Indeed, American sensibility has in the past decade suffered a renewed exposure to violence in ways we did not expect and hardly yet realize. One poetic result is a morbid, sickened assimilation of the shock into the language of feeling generally. . . . An instance of what I am talking about in contemporary America is Baraka’s poem "BLACK DADA NILISMUS." Here the poet contrives a rhetoric of rage that acts out the role assigned the black man by his most paranoid oppressor. It is important to note, as with Hughes, that the violent, simple affect exists in a sophisticated intellectual context. The very title of the poem shows a deliberate marshaling of motifs from literary and political revolutionary tradition and from black magic. Jones assimilates the syntax, the cultural tokens, and the vocabulary of uneducated blacks to his highly literate context of reference.
[ . . . .]
The author of these lines has something of a political base in one of our great, crisis-ridden American cities: Newark, New Jersey. His poems and plays have explored the subjective effects of the dominant whites’ violation of black mentality, and at the same time has acted out psychologically and in fantasy the politics of intransigent confrontation. No American poet since Pound has come closer to making poetry and politics reciprocal forms of action. That is not necessarily a good thing. When the reciprocity comes out of the very nature of the language and feeling that engage the poet, when it amounts to a discovery as of the awakening of the senses, then we have to do with an accomplishment whose moral and aesthetic character are inseparable values: as in Hamlet or Coriolanus or, less grandly, in Shelley’s glorious chorus in Hellas: "The world’s great age begins anew." In such work the quality of the poet’s engagement with truth makes him incapable of using language dishonestly. Bu in part of "BLACK DADA NIHLISMUS" Baraka’s political rhetoric cheapens his poem and dilutes its intended but merely contrived barbaric ferocity. His category of names, for example, places Lumumba in the same category of race victims as characters in American comic strips and radio serials, nightclub performers and prizefighter, so that he weakens and at last loses the poem’s original incantatory force.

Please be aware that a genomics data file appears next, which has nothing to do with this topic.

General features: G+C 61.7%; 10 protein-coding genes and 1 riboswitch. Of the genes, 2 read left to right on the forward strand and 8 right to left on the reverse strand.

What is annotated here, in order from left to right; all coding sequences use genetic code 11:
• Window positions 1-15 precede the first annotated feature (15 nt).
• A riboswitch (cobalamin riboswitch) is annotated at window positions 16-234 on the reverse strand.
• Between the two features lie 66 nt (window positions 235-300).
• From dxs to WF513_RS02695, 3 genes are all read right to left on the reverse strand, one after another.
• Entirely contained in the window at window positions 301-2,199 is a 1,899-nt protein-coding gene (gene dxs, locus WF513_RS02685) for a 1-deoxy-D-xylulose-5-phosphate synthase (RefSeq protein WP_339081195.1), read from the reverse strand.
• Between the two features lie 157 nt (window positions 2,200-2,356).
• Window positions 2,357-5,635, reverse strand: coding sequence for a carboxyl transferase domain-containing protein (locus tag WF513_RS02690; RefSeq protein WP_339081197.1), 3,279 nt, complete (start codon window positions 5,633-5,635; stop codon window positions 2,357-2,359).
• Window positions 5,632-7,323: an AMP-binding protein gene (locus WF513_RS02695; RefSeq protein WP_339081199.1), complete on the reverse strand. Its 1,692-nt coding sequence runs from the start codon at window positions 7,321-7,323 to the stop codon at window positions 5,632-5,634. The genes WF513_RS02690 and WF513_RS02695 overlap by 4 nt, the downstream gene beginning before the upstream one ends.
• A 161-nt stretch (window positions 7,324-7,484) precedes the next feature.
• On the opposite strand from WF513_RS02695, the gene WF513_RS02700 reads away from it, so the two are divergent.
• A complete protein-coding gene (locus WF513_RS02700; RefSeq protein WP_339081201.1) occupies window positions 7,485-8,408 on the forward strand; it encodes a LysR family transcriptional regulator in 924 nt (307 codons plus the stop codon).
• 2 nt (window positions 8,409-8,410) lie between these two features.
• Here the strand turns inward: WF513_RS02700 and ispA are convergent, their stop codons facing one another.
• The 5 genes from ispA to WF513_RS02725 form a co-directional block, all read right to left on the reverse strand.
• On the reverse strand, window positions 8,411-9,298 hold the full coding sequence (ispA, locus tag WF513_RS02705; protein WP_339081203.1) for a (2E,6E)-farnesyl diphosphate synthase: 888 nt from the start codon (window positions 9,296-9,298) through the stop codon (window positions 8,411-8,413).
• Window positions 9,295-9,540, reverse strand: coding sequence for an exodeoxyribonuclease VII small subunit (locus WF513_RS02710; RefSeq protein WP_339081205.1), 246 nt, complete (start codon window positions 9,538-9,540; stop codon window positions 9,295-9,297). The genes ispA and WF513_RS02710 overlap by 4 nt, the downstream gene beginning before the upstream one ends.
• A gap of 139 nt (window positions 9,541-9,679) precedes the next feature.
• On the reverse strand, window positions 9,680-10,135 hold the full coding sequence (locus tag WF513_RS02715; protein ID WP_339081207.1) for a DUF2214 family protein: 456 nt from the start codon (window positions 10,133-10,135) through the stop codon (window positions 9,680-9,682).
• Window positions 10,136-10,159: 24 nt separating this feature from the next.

Even in this poem, however . . . Baraka has not betrayed himself entirely through an oversimplified rhetoric. He is the victim of his own best human qualities, a man who refuses to let himself slide out from under the burdens of less privileged black Americans. . . . Many of his poems are the deliberate invention of an intellectual poet setting out to internalize the violence of the poor blacks’ experience and convert it into an equal and opposite reaction, and one just about as acceptable as a promise of national enlightenment.
From "Some Thoughts on American Poetry Today," from Salmagundi, Spring-Summer, 1973. Copyright © 1973 by Skidmore College.